4.3 Contraindications

Hypersensitivity to the active substance or to any of the excipients listed in section 6.1.

Known hypersensitivity to anaesthetics of the amide type.

• Complete heart block

• Hypovolaemia

Solutions containing adrenaline (epinephrine) should not be used in areas of the body supplied by end arteries or otherwise having a compromised blood supply such as digits, nose, ear or penis. Solutions containing adrenaline (epinephrine) should not be given intravenously.

4.4 Special warnings and precautions for use

Lidocaine should only be used by people with skills in resuscitation.

Facilities and equipment for resuscitation should be available when administering local anaesthetics.

As with other local anaesthetics, lidocaine should be used with caution in patients with epilepsy, myasthenia gravis, congestive cardiac failure, bradycardia or respiratory depression, including where agents are known to interact with Lidocaine either to increase its availability or additive effects e.g. phenytoin or prolong its elimination e.g. hepatic or end renal insufficiency where the metabolites of Lidocaine may accumulate.

The effect of local anaesthetics may be reduced if the injection is made into an inflamed or infected area.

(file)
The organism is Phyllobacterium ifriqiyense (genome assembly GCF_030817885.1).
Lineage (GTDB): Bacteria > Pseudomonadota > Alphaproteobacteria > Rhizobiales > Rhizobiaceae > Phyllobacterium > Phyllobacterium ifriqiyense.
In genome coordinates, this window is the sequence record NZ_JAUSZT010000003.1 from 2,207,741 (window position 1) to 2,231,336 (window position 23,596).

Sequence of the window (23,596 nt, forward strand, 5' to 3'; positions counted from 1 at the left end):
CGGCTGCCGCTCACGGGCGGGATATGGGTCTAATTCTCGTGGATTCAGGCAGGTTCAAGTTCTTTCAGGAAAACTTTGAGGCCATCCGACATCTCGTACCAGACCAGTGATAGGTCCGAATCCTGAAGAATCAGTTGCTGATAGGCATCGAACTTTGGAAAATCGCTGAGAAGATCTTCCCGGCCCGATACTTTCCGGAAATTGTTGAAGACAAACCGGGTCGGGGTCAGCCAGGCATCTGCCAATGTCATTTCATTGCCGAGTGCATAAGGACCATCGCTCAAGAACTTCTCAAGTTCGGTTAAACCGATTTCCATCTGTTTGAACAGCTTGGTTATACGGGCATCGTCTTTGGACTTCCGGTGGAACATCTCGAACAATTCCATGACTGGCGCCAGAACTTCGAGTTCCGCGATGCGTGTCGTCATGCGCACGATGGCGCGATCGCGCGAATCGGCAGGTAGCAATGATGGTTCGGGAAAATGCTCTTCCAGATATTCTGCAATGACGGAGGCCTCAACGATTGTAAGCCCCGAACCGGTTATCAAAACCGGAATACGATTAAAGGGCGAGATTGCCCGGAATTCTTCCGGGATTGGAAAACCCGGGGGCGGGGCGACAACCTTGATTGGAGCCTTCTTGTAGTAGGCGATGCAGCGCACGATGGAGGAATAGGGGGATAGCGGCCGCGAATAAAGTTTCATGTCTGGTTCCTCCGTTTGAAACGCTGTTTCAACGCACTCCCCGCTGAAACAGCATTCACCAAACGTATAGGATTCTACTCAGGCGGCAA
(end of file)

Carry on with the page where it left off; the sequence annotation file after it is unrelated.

Intramuscular Lidocaine may increase creatinine phosphokinase concentrations which can interfere with the diagnosis of acute myocardial infarction. Lidocaine has been shown to be porphyrinogenic in animals and should be avoided in persons suffering from porphyria.

Hypokalaemia, hypoxia and disorder of acid-base balance should be corrected before treatment with intravenous lidocaine begins.

Certain local anaesthetic procedures may be associated with serious adverse reactions, regardless of local anaesthetic drug used.

Central nerve blocks may cause cardiovascular depression, especially in the presence of hypovolaemia, and therefore epidural anaesthesia should be used with caution in patients with impaired cardiovascular function.

Epidural anaesthesia may lead to hypotension and bradycardia. This risk can be reduced by preloading the circulation with crystalloidal or colloidal solutions. Hypotension should be treated promptly.